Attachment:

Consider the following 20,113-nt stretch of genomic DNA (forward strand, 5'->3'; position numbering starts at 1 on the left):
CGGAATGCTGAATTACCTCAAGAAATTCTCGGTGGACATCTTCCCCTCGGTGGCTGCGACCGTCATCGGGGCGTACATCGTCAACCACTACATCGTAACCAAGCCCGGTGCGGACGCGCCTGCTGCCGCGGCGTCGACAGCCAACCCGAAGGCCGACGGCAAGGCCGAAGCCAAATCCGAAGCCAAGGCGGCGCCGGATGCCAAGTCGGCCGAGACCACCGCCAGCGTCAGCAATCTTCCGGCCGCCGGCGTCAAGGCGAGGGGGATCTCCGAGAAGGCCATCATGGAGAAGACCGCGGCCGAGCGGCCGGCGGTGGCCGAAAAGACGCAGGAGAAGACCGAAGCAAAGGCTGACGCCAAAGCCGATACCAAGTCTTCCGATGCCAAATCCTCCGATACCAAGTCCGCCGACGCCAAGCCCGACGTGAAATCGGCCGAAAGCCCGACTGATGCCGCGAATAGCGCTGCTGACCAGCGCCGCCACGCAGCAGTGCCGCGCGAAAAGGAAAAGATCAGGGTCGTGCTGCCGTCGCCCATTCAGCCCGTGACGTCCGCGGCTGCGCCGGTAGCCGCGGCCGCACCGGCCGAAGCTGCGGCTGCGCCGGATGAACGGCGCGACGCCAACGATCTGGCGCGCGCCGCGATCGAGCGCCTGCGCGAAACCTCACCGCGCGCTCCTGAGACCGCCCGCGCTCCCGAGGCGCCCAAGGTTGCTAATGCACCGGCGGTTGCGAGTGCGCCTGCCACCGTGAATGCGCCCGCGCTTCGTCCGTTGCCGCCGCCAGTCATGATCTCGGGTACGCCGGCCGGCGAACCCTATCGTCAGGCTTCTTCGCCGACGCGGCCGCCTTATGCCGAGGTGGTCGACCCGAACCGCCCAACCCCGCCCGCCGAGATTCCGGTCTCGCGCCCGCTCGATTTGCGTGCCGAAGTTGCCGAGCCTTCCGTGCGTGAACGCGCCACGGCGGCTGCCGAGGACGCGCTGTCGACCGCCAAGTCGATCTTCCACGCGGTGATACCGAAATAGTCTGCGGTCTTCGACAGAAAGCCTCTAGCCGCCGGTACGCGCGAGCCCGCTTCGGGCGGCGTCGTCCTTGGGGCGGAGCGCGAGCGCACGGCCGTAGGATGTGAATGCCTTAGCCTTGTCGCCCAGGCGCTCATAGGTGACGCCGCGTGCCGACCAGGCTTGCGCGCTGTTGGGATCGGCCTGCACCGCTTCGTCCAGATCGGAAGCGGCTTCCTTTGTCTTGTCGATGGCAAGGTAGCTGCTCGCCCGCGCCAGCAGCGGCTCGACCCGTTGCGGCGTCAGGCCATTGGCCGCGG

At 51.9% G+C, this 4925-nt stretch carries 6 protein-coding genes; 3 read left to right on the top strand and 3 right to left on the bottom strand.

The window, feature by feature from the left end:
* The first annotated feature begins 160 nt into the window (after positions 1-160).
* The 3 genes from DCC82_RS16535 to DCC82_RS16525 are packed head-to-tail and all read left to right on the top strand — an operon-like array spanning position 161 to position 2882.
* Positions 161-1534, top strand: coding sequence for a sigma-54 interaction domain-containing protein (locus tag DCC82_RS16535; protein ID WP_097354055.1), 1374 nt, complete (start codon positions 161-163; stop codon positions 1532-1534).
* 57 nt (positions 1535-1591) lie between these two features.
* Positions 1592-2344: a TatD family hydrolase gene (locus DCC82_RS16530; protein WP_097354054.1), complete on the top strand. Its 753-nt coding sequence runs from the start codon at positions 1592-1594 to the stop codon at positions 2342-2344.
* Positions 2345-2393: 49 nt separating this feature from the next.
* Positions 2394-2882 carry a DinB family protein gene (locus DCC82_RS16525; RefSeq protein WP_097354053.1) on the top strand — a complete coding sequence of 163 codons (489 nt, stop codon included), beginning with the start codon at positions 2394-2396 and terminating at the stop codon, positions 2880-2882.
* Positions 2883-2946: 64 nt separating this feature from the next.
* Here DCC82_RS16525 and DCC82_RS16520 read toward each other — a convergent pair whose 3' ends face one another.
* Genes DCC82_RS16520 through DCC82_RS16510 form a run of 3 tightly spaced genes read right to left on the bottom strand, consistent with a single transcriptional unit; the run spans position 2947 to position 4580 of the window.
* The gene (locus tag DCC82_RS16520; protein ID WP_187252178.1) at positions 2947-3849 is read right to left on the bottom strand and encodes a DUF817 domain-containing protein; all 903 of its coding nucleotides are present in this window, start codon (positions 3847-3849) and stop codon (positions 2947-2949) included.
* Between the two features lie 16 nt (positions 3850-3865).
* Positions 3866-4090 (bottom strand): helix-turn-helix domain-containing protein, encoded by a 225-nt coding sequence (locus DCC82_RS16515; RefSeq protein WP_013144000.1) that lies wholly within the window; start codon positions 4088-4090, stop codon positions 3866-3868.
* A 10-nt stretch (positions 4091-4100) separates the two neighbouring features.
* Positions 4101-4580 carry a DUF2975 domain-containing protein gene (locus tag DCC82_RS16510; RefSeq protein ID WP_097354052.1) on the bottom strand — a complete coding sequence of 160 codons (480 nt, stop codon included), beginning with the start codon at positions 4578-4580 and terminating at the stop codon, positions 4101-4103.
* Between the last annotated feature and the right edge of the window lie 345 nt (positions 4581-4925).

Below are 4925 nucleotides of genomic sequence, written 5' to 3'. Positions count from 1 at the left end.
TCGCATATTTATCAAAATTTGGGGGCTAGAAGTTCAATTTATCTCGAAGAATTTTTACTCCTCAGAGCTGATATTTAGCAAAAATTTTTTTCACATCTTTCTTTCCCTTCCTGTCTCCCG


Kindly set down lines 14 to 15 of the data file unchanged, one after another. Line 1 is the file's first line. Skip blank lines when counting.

* Genes DCC82_RS16520 through DCC82_RS16510 form a run of 3 tightly spaced genes read right to left on the bottom strand, consistent with a single transcriptional unit; the run spans position 2947 to position 4580 of the window.
* The gene (locus tag DCC82_RS16520; protein ID WP_187252178.1) at positions 2947-3849 is read right to left on the bottom strand and encodes a DUF817 domain-containing protein; all 903 of its coding nucleotides are present in this window, start codon (positions 3847-3849) and stop codon (positions 2947-2949) included.